Olivia Umurerwa Rutazibwa

Introduction All over the globe, fascism, racism and xenophobic nationalism are resurfacing in what we once thought of as ‘respectable’ democracies. Following a particularly bleak weekend at the end of October 2018 (the election of Jair Bolsonaro in Brazil, reports of worsening famine in Yemen, Israeli bombardment of Gaza and the murder of eleven worshippers at a refugee-harbouring synagogue in Pittsburgh), my colleague Dr Sara Salem of the London School of Economics tweeted: ‘It’s difficult watching political scientists scrambling to

Journal of Humanitarian Affairs
Mel Bunce

. F*** News and Disinformation In 2017, Collins Dictionary declared ‘fake news’ its word of the year. But most media scholars would prefer the term was removed from the English lexicon, as it is vague and can be deployed to advance a political agenda. Donald Trump famously uses the phrase ‘fake news’ to refer to a wide range of media content that he doesn’t like. And audiences take a similarly broad approach; in focus groups, Nielsen and Graves (2017) find that audiences define ‘fake news’ to include partisan journalism, propaganda and

Journal of Humanitarian Affairs
Timothy Longman

Introduction Beginning in 1990, the small Central African country of Rwanda was shaken by a pro-democracy movement and a rebel invasion, led by exiled members of the minority Tutsi ethnic group. The government responded to the dual pressures of protest and war by offering political reforms while simultaneously seeking to regain popularity with the members of the majority Hutu group by stirring up anti-Tutsi ethnic sentiments. Both a number of new domestic human rights groups and international human rights organisations documented the regime’s repression of

Journal of Humanitarian Affairs
Marie-Luce Desgrandchamps, Lasse Heerten, Arua Oko Omaka, Kevin O'Sullivan, and Bertrand Taithe

the conflict has become the object of global humanitarian concern, a global media and protest event. One of the many things that is interesting in a case like Biafra is that it allows us to study the ways humanitarianism depoliticises conflicts. However, at the same time, I think it is important to contextualise such humanitarian campaigns and representations within the different relevant political contexts that helped generate such an event; that is what I have tried to do with

Journal of Humanitarian Affairs
Editors’ Introduction
Tanja R. Müller and Gemma Sou

innovation not only in relation to its underlying ideology but in light of what it may mean to actual beneficiaries. After all, while ‘pure’ humanitarian principles and the autonomy of the humanitarian sector were always a myth, they served an important purpose: in the words of Scott-Smith (2016: 2241) , they helped to ‘distinguish the value-driven sphere of humanitarianism from the interest-driven spheres of politics and profit’. In this special issue on Innovation in Humanitarian Action, we look

Journal of Humanitarian Affairs
Staff Security and Civilian Protection in the Humanitarian Sector
Miriam Bradley

security and civilian protection – is the way it is, with some work seeking to explain variation over time or across different agencies (see, for example, Bradley, 2016 ; Bradley, forthcoming ; Neuman, 2016a ; Schneiker, 2012 ; Taithe, 2016 ). I draw on this literature to identify likely explanations for the distinction between staff security and civilian protection, which I assess in order to argue that differential political constraints and opportunities are a key factor driving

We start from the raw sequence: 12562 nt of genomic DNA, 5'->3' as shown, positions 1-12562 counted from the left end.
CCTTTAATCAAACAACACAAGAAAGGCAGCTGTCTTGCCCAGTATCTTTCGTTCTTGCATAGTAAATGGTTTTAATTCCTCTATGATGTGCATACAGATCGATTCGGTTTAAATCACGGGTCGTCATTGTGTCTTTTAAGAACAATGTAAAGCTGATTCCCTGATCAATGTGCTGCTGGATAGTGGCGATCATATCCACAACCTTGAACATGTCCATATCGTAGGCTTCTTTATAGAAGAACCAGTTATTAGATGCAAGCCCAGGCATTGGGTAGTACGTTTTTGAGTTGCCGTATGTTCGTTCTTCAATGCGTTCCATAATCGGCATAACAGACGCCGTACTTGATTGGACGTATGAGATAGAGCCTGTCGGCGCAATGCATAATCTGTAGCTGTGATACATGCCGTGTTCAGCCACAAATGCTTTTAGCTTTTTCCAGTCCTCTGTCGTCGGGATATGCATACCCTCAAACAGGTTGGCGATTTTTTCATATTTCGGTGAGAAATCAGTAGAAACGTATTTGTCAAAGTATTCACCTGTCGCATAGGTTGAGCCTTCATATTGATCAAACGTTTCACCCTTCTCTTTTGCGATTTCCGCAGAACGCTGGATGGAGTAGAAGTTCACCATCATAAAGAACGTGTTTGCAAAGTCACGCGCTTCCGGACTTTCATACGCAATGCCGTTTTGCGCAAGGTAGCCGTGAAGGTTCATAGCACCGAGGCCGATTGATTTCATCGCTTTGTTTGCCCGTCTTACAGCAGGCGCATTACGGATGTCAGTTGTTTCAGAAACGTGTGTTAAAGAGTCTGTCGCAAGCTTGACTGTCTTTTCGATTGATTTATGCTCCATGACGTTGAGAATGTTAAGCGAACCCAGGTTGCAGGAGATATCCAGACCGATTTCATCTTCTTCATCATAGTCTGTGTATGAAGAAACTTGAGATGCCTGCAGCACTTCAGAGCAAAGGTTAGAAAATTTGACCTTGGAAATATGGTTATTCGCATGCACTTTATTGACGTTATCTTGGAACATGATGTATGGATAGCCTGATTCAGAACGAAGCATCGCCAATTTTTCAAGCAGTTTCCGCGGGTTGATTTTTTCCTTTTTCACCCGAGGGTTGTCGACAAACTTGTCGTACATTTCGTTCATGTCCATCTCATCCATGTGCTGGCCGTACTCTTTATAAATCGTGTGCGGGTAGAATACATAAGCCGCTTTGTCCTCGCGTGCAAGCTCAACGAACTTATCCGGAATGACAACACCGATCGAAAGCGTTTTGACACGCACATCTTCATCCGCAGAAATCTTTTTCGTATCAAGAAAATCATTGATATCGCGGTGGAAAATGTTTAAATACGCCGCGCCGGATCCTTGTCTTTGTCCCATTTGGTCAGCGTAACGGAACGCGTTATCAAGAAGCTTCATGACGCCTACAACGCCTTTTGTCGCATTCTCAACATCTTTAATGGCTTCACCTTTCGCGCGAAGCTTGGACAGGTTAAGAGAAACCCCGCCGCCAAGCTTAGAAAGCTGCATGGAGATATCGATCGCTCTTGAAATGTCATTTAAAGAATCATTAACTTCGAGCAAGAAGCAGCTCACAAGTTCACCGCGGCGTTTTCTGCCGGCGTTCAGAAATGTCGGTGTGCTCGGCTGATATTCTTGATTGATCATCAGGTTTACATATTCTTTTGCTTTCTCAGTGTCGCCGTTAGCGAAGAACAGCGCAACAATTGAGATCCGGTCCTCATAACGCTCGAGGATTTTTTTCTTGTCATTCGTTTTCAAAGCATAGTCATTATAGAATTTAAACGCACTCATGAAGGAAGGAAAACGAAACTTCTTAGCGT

Journal of Humanitarian Affairs
Nazanin Zadeh-Cummings and Lauren Harris

activities to the DPRK, which has varied depending on the political climate. In recent years, the international humanitarian system has been subject to restrictions in the form of unilateral and United Nations Security Council (UNSC) sanctions. As of 2017, Americans must also apply for US government permission for DPRK travel. This paper goes beyond the policy of sanctions exemptions and asks how sanctions are affecting humanitarian work in practice. The following subsection reviews the methodology used in the research. A literature review rounds out the introduction

Journal of Humanitarian Affairs
Open Access (free)
Fernando Espada

(i.e. the White House and Capitol Hill) and the grim reality reported by those in the field (for example, the New York governor’s daily briefings) in dealing with the coronavirus epidemic. Surely, there are many other countries experiencing this; but when it comes to managing risk – security risks in particular – it does matter where you sit in the equation. This big disconnect is the focus of Julia Brooks and Rob Grace in ‘Confronting Humanitarian Insecurity: The Law and Politics of Responding to Attacks against Aid Workers’. Official statements produced in

Journal of Humanitarian Affairs
Megan Daigle, Sarah Martin, and Henri Myrttinen

, 2012 : 25). At the same time, it arguably averts a wider conversation about what threats aid workers actually face, who receives training or other support, and how to reduce risks across the aid sector. This is especially problematic when aid workers are engaging in ever more political work, intertwining humanitarian and peacebuilding work with development and political affairs in the famed ‘nexus’. One long-time aid worker described two scenarios where aid workers had

Journal of Humanitarian Affairs
A Congolese Experience
Justine Brabant

that of development NGOs (non-governmental organisations). In South Kivu, around ten of the people I surveyed had both political or military responsibilities in Mai-Mai groups and responsibilities in local development and farm-support NGOs; in that capacity, some were also regular interlocutors with MONUSCO, the United Nations Organization Stabilization Mission in the Democratic Republic of Congo. A second example of words and expressions imported by journalists covering

Journal of Humanitarian Affairs